Empowering Evangelism Volunteers: Keeping The Mission Simple
by: Ronald E. Keener
Chris Hodges started Church of the Highlands eight years ago in Birmingham, Ala., with 34 people he came to know through pastors and other people who wanted to help launch a church.
“Four hundred people came to the first service, which grew to five services there and an additional five in video venues,” the 45-year-old pastor said.
In July, 2007, the church moved into its own, permanent facility. He spoke with Church Executive about his young ministry:
I’m told you have 2,000 volunteers who serve on what is called the “Dream Team.” I take it you are a proponent of laity being involved in ministry.
We started the original launch team with 34 people. I called it the “Dream Team.” I have a business degree so I learned in business school that the secret to getting people to work with you and finding great leaders to work with you was to allow them to be a part of the process—not just to do what you want them to do—and to challenge the process and to have ideas as well.
So from the very beginning I didn’t want to come in saying, “This is my dream; come help me fulfill it.” But I wanted them to share the dream with me. I was convinced that some of the best ideas for our new church would come out of the people who God put around me, not just me.
From the very beginning our launch team meetings took the form of starting every meeting with a question: What do you think we should do to reach children, to have dynamic worship, and so forth? So I had their involvement from the very beginning.
One of the critical components is to celebrate your victories and celebrate the contributions of people. We had this huge party that we would do for the Dream Teamers every Christmas. We had this catered meal and gave them gifts and had video tributes to them. We had people calling the next day almost upset and wanting to know why they weren’t invited to the party.
Somehow we had this reverse motivation—instead of me trying to convince people to come serve, we had them begging to be on our Dream Team because they wanted to be a part of something that was successful.
What’s been the importance of that to the church?
Today we have 2,195 people on the Dream Team serving in all kinds of areas, which has allowed us to keep our salaries low. We have never had the salaries of our church exceed 23 percent of our budget, which has allowed us to put our monies toward ministry.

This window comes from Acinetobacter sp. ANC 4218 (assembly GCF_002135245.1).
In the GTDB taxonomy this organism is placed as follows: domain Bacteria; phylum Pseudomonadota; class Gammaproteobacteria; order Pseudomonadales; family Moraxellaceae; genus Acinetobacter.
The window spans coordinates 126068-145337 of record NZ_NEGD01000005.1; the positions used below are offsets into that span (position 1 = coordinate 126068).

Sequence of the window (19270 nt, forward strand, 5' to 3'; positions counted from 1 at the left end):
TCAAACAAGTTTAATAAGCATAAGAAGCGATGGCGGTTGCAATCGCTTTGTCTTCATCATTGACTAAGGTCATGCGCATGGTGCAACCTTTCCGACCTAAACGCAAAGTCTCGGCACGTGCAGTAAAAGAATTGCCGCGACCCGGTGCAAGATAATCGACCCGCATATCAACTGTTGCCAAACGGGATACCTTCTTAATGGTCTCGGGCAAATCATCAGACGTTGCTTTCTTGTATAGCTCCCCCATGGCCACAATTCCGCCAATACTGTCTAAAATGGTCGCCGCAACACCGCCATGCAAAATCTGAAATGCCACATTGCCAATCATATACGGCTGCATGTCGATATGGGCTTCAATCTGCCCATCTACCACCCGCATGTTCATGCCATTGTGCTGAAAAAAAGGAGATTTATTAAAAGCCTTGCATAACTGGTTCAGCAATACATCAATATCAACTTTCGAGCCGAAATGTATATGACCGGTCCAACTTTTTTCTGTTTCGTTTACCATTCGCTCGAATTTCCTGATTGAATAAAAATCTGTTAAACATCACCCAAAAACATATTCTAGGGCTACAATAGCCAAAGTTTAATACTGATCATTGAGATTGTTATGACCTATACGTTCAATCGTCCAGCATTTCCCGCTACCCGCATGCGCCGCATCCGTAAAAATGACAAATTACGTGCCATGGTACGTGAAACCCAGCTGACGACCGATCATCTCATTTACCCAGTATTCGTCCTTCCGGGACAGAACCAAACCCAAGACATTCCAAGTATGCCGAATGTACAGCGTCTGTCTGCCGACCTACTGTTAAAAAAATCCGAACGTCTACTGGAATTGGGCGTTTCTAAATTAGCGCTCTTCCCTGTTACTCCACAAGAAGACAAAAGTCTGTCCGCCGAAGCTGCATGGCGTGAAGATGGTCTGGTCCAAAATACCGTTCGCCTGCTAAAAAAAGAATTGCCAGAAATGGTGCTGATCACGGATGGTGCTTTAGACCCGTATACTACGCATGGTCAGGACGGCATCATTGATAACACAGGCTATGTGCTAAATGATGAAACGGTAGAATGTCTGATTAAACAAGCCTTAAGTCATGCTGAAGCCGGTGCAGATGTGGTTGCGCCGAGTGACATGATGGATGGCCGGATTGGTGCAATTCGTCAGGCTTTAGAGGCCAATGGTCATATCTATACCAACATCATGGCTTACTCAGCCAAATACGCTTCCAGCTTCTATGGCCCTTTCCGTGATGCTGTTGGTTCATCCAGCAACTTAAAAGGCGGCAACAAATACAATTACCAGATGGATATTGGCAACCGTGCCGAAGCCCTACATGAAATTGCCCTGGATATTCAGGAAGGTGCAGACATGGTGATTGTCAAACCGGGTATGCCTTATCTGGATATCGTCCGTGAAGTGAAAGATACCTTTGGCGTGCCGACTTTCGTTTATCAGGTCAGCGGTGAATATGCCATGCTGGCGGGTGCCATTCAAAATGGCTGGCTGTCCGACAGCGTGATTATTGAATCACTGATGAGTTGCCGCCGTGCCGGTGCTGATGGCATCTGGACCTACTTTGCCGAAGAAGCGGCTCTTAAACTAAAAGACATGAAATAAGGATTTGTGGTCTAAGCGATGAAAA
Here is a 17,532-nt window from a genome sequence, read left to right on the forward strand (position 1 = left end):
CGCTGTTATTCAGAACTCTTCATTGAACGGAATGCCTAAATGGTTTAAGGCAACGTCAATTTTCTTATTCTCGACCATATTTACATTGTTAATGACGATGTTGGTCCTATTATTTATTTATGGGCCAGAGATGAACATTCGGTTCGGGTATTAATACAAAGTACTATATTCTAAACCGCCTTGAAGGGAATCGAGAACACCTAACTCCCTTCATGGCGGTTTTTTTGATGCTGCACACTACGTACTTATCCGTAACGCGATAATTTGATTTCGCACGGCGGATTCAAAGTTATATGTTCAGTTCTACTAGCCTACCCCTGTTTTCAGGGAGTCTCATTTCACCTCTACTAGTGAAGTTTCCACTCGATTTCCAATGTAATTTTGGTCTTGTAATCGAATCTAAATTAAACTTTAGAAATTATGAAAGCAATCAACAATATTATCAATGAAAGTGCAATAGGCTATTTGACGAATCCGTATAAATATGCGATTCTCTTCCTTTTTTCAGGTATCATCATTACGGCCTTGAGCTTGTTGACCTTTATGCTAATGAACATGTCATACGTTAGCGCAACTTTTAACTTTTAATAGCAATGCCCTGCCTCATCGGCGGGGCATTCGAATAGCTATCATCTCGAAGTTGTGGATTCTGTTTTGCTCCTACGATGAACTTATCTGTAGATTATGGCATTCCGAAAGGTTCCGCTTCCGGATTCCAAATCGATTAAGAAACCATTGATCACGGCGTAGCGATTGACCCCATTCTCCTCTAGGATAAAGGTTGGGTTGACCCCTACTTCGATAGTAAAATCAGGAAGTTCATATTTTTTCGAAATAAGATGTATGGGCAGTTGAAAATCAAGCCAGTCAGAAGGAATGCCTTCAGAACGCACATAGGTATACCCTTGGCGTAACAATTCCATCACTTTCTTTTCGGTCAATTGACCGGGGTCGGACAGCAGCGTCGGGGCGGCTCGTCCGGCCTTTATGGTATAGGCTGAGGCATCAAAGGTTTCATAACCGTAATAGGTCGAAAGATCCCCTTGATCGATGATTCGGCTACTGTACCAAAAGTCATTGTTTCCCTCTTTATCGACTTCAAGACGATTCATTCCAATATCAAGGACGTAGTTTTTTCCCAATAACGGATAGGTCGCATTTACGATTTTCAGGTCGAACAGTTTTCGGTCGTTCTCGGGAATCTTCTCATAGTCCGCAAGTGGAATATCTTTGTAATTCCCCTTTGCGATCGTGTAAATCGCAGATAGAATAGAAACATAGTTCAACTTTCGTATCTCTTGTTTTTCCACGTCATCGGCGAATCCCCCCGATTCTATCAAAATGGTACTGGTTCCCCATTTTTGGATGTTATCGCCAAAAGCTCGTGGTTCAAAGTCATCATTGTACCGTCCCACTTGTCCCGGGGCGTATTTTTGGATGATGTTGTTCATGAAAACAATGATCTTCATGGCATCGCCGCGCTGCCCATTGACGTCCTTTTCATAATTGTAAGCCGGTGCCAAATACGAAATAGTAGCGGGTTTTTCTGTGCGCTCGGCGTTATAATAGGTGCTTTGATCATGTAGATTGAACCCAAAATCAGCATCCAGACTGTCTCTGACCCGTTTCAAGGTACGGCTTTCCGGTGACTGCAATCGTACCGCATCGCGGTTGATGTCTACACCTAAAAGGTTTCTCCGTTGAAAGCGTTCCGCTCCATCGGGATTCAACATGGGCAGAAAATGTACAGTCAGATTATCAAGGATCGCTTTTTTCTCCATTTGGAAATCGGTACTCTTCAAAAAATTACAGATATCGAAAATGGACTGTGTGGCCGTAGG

We have probably 14,000 members with 70 people (a ratio of 200:1) on staff. That’s a very small staff for that size church. We even go a step further and really have put it into the heart of every staff member that their main role is not even to do their job, it’s to raise up leaders and volunteers to be a part of what we’re doing.
I am told you like to keep things simple. What’s an example of keeping things simple?
It’s in what we don’t do. We do four things and four things only. They are the four elements of the Great Commission.
To start with, we use our weekend services primarily as a way to reach people, and so they are very formatted and geared toward presenting the gospel to people in life-giving ways.
The second thing is that we pastor people. That’s where people are mentored, trained, discipled, loved and cared for—those types of things.
Thirdly, we have a very intentional and clearly defined growth track. Basically it is a four-step process for people to be trained, or at least start the training process, with an emphasis on discovering their uniqueness. So they are able to train in the areas that fit the design that God has for their life.
Lastly we have the Dream Team, a way for people to serve in some way to make a difference, so that we are all not just spectators but we are participating in some way in making a difference.
You have a simple way of budgeting too?
We wrote it into the bylaws of our church that a budget of Church of the Highlands would be 90 percent of the previous year’s income. Even in a church that’s growing as fast as we are, that has created huge margins. That means I’m under no pressure, which means the people aren’t under any pressure.